Perhaps the trade that will pay the highest dividends for the club this season was the swap with the Cardinals that brought starting pitcher Shelby Miller to Atlanta in exchange for Jordan Walden and Georgia’s own Jason Heyward. Miller brings with him to Atlanta a record 25-18 record over 370 innings pitched. Young and with loads of potential, Miller will be with the club for far longer than Jason Heyward would have been (Heyward becomes a free agent at the end of the 2015 season) and can slot in nicely in the rotation in either the 2 or 3 spot. In his first start with the club, Miller pitched 5 innings of scoreless ball while striking out 4. Miller looked sharp despite only lasting 5 innings.
Something that was quickly obvious in the first 3 games of the season was the lower strikeout rate of the roster and the ability to move base runners over. They were 10-for-23 with runners in scoring position in Miami, already a huge improvement from the 2014 Atlanta Braves. The rally that they put together in game 2 that gave them a 7-0 lead after the first inning was a sight for the sore eyes of fans who watched many a rally killed last season. The final 12-2 score was a credit to the entire lineup with contributions from Markakis, Freeman, EY Jr., Bethancourt, C. Johnson and newcomer Maybin.
BRAVES HOME OPENER BRINGS OLD FOE TO TURNER FIELD…
The home opener in Atlanta looks to be full of familiar faces as former Braves descend on Turner Field to mark the season in which the Braves left Milwaukee for Atlanta. Bobby Cox, Fred McGriff, Henry Aaron and Chipper Jones are expected to be in attendance.
Friday’s opener will feature Niese v. Stults. Saturday pits Gee vs. Teheran (1-0, 1.50 ERA). And Sunday’s finale will feature a yet to be named Met vs. Wood (1-0, 3.60 ERA).
Eric Stults had a solid spring with his new club, beating out Wandy Rodriguez for a spot in the rotation. Stults isn’t necessarily a name familiar to the casual fan as he really struggled through most of last season with the equally troubled Padres. However, with the help of changed mechanics, he put up a 2.74 ERA in the final 11 starts of his Padres tenure. The Braves toyed with the idea of putting Stults in the ‘pen, but his strong spring would not allow for it. He has a lot to prove to his new club with this start, but with the injury to Mike Minor and the time Mike Foltynewicz needs at Triple-A, Stults won’t be facing competition for his starting job. Stults brings a career 4.12 ERA and a 35-43 record to the club.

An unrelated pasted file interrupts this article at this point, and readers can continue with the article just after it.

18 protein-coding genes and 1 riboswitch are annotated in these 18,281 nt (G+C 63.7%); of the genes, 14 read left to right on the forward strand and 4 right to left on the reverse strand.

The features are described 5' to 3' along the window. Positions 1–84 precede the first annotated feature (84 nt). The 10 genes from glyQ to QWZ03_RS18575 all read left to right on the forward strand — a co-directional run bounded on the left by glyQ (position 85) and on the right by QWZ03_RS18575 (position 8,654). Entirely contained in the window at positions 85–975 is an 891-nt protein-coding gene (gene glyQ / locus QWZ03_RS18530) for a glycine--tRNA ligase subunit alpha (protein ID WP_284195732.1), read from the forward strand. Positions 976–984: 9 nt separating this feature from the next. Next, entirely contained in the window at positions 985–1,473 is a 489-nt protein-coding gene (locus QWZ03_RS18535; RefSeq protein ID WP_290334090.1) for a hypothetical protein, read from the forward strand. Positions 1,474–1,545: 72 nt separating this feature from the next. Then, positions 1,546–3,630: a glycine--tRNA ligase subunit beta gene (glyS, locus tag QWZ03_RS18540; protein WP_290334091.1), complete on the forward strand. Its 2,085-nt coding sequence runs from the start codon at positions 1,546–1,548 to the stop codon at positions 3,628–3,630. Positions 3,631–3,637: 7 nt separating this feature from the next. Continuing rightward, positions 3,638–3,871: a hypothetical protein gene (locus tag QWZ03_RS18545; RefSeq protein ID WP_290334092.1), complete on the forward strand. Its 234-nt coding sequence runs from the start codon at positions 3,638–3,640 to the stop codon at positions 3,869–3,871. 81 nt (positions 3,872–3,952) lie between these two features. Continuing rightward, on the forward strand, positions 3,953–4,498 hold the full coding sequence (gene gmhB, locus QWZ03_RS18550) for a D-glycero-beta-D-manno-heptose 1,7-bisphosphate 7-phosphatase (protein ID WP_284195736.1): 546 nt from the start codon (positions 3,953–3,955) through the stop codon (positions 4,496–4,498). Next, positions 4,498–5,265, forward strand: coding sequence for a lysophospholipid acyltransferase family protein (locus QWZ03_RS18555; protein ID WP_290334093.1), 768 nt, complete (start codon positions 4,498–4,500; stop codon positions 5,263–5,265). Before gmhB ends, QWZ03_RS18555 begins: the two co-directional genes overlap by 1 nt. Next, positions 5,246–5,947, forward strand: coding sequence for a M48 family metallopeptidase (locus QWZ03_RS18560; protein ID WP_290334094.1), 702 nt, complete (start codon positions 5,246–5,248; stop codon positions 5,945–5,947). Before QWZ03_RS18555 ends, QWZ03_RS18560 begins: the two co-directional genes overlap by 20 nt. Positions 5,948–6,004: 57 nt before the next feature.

With both a righty and a lefty taking the mound, look to see a mix of outfielders with Eric Young, Jr. facing his old team as well as fellow newcomers Cameron Maybin, Jonny Gomes and Kelly Johnson. Gomes and perhaps even Gosselin will get a chance against the lefty.
One other note on the flexible outfield that Fredi Gonzalez has at his disposal: The Braves got word this week that $7.5 million dollar man Dian Toscano has finally arrived in Florida. The Cuban defector had been in limbo in the Dominican Republic while awaiting a U.S. visa. He will attend extended spring training at the Wide World of Sports complex in Florida before being sent to Triple-A Gwinnett.
Tara Rowe is an independent historian and beat writer for BravesWire.com. Follow Tara on Twitter@framethepitch.
No, it isn’t April Fool’s Day. No, you read that headline correctly. With hours ’til Opening Day 2015, John Hart and the Braves’ front office pulled the lever sending closer Craig Kimbrel and outfielder Melvin Upton, Jr. (B.J.) to the San Diego Padres. In return, the Braves receive outfielders Carlos Quentin and Cameron Maybin, Padres’ 4th best prospect Matt Wisler (RHP), outfielder Jordan Paroubeck and the 41st pick in this year’s draft.